The delegated work from the work order dispatcher component 104 intended for the process engine(s) 106 a-n is delivered to a “work-order” queue 124 and subsequently processed in parallel with other process engine objects. In one embodiment of the present invention, the process engine objects all run in the same system-node. In other embodiments, the process engine objects are run horizontally in two or more processing nodes capable of handling a particular work-order delegation/request. A work-order, in one embodiment, is contained in a serializable object holding reference to the work items requiring synchronization.

When a process engine (from the pool 106) receives a work order from the work order dispatcher 104, this order tells the process engine how many and the sequence (e.g., from record# 2000 to record# 3000—in that order) of a set of electronic records to process. Upon receipt of a work-order, the process engine 106 proceeds to fetch the work items from the source database system 108. In one embodiment of the present invention, the data retrieved from the source database system 108 is combined with XML formatted data and processing rules 126. The processing rules 126 define the conversion mapping for access control permissions on the source database system 108 to analogous access control permissions on a destination system 112. The process engine(s) 106 a-n utilizes a set of synchronization or “mapping” rules 116, that were previously created, for mapping access permissions from the source database system 108 to privileges for the destination database system 112. The process engine(s) 106 a-n parse the XML formatted data 126 associated with the items it has fetched from the source system and proceeds to apply the rules for each item in the XML document for the target database system 112.

FIG. 2 shows a system diagram of a synchronization work order being executed. In FIG. 2, a process engine 202 uses one or more mapping rules 204 to map a user access rule of “view” in a source database system 206 to a user access rule of “read” in a destination database system 208 and creates a resulting “object” with “self-contained” information to be applied to the destination database system 208. “Self-contained,” as used herein, means not requiring additional or external information.

Synchronizing of access permissions between disparate database systems according to a defined schedule has been described above. However, in practice it has been found that changes in permission levels in the source database need to be reflected in the destination database prior to the next scheduled synchronization.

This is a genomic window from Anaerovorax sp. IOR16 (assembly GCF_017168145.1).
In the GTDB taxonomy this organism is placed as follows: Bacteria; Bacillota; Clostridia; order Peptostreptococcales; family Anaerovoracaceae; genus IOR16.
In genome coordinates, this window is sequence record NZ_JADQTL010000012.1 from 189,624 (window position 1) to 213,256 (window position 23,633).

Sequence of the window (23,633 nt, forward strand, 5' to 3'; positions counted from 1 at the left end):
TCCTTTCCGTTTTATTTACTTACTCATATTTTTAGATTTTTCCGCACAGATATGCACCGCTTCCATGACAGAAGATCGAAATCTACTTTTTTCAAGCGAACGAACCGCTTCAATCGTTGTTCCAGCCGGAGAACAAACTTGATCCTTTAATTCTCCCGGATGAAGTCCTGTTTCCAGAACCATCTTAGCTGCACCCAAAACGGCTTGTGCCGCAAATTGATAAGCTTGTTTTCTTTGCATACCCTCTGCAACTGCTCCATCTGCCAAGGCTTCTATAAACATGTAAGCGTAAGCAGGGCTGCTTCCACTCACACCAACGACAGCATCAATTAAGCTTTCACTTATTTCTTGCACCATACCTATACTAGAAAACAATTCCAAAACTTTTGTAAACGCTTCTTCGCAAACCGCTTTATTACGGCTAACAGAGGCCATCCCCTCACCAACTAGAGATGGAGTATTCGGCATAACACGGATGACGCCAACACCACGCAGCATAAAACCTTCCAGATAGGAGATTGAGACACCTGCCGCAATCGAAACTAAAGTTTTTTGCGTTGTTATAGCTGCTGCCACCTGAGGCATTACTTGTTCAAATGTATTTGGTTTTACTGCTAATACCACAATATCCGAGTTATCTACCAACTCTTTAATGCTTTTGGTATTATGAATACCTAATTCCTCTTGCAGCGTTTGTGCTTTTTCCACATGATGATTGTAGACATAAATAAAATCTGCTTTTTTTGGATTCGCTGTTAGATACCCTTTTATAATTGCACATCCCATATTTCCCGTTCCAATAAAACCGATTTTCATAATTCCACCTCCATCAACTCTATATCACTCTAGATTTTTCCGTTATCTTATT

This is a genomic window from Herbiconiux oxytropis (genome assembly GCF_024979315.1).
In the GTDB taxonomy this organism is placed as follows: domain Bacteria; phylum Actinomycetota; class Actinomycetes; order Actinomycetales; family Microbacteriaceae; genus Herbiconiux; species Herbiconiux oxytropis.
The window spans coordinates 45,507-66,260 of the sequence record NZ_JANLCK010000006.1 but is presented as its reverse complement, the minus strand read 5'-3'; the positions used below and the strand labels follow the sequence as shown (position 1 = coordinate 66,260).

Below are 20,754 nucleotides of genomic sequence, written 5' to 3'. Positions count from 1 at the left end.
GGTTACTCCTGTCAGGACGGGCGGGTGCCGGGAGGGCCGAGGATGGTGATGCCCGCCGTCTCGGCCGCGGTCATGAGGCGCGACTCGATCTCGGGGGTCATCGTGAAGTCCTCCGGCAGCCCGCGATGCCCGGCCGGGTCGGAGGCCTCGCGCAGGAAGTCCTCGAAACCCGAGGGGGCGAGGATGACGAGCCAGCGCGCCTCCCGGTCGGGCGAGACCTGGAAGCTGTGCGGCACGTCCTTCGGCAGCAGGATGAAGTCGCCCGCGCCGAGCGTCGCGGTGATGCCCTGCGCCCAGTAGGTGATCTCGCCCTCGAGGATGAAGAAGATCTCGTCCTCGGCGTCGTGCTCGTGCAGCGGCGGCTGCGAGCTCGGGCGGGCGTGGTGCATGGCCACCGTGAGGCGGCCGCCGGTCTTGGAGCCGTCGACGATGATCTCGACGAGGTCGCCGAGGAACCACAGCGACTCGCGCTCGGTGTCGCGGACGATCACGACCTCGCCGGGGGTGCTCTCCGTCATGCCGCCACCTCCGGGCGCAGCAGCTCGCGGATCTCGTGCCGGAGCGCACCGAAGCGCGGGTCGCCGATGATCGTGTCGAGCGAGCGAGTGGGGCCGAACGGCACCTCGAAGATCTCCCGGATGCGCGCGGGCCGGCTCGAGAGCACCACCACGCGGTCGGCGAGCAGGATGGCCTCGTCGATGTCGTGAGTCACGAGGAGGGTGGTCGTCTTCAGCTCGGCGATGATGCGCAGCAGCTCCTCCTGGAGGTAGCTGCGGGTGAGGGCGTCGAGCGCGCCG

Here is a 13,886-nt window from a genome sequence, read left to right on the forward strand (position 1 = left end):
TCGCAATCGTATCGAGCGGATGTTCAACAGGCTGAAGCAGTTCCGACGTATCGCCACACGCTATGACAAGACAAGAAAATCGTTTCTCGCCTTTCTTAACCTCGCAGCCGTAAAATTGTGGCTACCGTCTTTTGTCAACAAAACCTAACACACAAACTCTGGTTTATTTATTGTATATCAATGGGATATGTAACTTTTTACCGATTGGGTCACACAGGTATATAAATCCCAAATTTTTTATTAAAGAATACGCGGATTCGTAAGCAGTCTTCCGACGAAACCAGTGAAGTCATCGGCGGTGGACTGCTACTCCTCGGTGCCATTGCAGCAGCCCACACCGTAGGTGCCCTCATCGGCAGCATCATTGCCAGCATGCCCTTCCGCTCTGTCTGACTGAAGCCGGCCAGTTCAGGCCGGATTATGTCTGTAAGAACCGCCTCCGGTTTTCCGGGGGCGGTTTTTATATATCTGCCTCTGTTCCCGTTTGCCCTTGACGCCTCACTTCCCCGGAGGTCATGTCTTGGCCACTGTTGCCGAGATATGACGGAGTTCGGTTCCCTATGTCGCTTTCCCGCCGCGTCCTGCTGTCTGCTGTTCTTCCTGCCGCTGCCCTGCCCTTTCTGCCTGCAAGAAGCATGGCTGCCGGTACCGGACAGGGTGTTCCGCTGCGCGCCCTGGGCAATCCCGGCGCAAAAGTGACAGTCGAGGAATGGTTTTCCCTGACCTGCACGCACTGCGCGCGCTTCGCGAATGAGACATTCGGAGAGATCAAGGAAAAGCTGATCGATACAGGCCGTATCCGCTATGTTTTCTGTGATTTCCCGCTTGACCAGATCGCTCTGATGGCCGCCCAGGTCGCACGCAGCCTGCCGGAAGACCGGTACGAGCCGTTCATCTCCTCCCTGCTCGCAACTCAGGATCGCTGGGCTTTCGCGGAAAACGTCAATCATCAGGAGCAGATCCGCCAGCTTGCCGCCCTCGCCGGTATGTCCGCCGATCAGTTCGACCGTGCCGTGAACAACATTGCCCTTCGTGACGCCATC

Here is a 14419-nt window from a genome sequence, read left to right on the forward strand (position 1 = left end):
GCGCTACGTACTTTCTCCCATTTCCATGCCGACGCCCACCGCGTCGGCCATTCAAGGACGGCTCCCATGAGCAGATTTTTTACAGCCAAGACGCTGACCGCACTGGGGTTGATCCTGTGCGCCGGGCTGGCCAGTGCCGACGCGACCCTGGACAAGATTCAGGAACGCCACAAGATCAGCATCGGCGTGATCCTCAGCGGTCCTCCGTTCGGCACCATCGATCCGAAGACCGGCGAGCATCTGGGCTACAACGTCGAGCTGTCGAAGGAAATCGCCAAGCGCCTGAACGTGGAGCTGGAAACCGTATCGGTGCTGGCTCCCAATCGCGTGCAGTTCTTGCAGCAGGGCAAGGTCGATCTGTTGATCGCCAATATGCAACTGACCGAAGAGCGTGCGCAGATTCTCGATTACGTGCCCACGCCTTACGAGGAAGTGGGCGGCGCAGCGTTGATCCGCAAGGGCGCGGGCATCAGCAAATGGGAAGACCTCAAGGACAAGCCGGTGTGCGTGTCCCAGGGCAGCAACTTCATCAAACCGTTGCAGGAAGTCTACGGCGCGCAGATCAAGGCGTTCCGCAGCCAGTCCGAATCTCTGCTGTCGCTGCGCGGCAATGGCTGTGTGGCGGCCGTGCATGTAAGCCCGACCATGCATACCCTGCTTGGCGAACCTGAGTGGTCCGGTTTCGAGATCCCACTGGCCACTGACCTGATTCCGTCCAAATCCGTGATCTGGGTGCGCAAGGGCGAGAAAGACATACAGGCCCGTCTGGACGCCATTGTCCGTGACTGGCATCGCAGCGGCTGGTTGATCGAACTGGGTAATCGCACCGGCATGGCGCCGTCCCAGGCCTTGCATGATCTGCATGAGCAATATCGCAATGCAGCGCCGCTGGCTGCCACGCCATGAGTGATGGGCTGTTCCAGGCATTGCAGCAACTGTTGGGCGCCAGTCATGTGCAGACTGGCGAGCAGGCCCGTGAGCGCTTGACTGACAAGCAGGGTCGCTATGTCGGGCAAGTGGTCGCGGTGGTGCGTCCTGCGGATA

A. Events

“Events” are activities that alter a user's or group of users' access permission status. Such events include deactivation or activation of a user on the system, deactivation or activation of a group of users on the system, a modified security descriptor, a modified security level, a modified custodian, and others. At any time while the above-described scheduled synchronization process is being carried out, unscheduled asynchronous events may occur at the source database system 108. Any events concurrently sent by the source system 108 are passed through a parallel processing mechanism 118 that includes an asynchronous interface. The interface allows the parallel processing mechanism 118 to receive events from the source database system 108 in real time.

The concurrently sent events are received by an event queue 120. These events persist with an event processor 122 and serve as additional control logic that the work order dispatcher component 104 can use when delegating work to process engine(s) 106 a-n. However, it should be noted that the work order dispatcher component 104 may not factor the event in when dispatching. This may be because the synchronization is already scheduled of the event is not an event that must be updated prior to the scheduled synchronization.

B. Event Work Orders

The delegated event work from the work order dispatcher component 104 intended for the process engine(s) 106 a-n is, in the case of event work orders, asynchronously delivered to a “work-order” queue 124 and subsequently processed in parallel with other process engine objects. In one embodiment of the present invention, the process engine objects all run in the same system-node. In other embodiments, the process engine objects are run horizontally in two or more processing nodes capable of handling a particular work-order delegation/request. A work-order, in one embodiment, is contained in a serializable object holding reference to the work items requiring synchronization.